Tag Archives: JFK

Women’s History: May 27

27 May

Happy Birthday, Rachel Carson

Happy Birthday, Rachel Carson. Carson was a pioneer environmentalist and author of Silent Spring. In Silent Spring,Carson documented the dangers of pesticides and herbicides and the lasting ill effects of toxic chemicals in water and on land and the presence of DDT even in mother’s milk.  Needless to say, Carson was attacked by the agricultural chemical industry.

After reading Silent Spring, President John F. Kennedy started an advisory committee which led to a full investigation of pesticides by the US Senate.  In 1963 the investigation corroborated Carson’s claims, and finally in 1972 the use of DDT was banned.  Just a side note, but the EPA was established in 1970 under the Nixon administration.  Carson died of cancer shortly after the book was published.

Happy Birthday, Amelia Jenks Bloomer.  Click here for more on our Amelia.

Happy Birthday, Julia Ward Howe. Click here to learn more about our Julia.

Tribute to R. Sargent Shriver

27 Jan

As the Peace Corps gets ready to turn 50 years old, I have been saddened by the little coverage Sargent Shriver and the Peace Corps have received from the media.  I suppose we are all to busy wanting to know what secret Oprah is going to reveal.  During this culture war in the United States and during two concurrent wars with Iraq and Afghanistan respectively, it seems we should be focusing on what type of power we can assert–the power of peace.  Shriver was the first Director of the Peace Corps, whose mission states, as handed down by JFK:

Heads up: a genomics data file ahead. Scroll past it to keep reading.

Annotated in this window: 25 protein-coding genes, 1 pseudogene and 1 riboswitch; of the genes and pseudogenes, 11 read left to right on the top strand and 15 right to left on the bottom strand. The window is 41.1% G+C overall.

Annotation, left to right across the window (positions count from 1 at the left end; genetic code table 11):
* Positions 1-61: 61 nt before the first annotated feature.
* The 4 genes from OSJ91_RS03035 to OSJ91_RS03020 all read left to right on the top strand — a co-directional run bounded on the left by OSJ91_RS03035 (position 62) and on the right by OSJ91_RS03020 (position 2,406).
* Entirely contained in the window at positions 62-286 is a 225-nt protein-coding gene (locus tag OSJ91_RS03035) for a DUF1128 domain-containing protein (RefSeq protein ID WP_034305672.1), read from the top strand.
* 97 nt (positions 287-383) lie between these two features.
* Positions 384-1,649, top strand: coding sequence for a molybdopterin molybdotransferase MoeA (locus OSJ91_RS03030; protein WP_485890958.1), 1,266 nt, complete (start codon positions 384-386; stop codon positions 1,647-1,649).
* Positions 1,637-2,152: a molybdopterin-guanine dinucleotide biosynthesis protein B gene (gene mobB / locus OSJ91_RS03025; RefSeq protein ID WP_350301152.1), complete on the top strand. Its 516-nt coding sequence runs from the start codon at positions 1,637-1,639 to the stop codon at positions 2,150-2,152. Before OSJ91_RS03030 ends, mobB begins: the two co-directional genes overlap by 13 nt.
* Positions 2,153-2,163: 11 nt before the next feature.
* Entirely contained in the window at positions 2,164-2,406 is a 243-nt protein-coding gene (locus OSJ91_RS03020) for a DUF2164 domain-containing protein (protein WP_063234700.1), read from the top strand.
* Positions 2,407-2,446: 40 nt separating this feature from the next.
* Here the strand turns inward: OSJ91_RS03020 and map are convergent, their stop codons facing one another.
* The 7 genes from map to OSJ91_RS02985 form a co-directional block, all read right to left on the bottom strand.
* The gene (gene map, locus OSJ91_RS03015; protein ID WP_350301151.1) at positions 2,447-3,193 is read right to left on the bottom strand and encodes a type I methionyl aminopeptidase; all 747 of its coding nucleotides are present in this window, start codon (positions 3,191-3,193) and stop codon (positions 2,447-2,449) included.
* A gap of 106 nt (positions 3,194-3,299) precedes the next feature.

The Peace Corps’ mission has three simple goals:

  1. Helping the people of interested countries in meeting their need for trained men and women.
  2. Helping promote a better understanding of Americans on the part of the peoples served.
  3. Helping promote a better understanding of other peoples on the part of Americans.

Shriver, who worked under the Johnson Administration was the architect for the Peace Corps, Job Corps, and Head Start.  He was a man that cared about helping the poor and disenfranchised, as was demonstrated in his behavior.  Today, he would be quite the anomaly in US politics–all that stuff about helping the poor.  The U.S., as much as ever, needs to tout its goodwill and deeds around the world.  Yet, I don’t hear much conversation around peace and how we can promote it.  Click here to learn more about the Peace Corps. I take my hat off to you Sargent Shriver, an American hero.  To learn more about Sargent Shriver, click here.

Shriver: An American Hero

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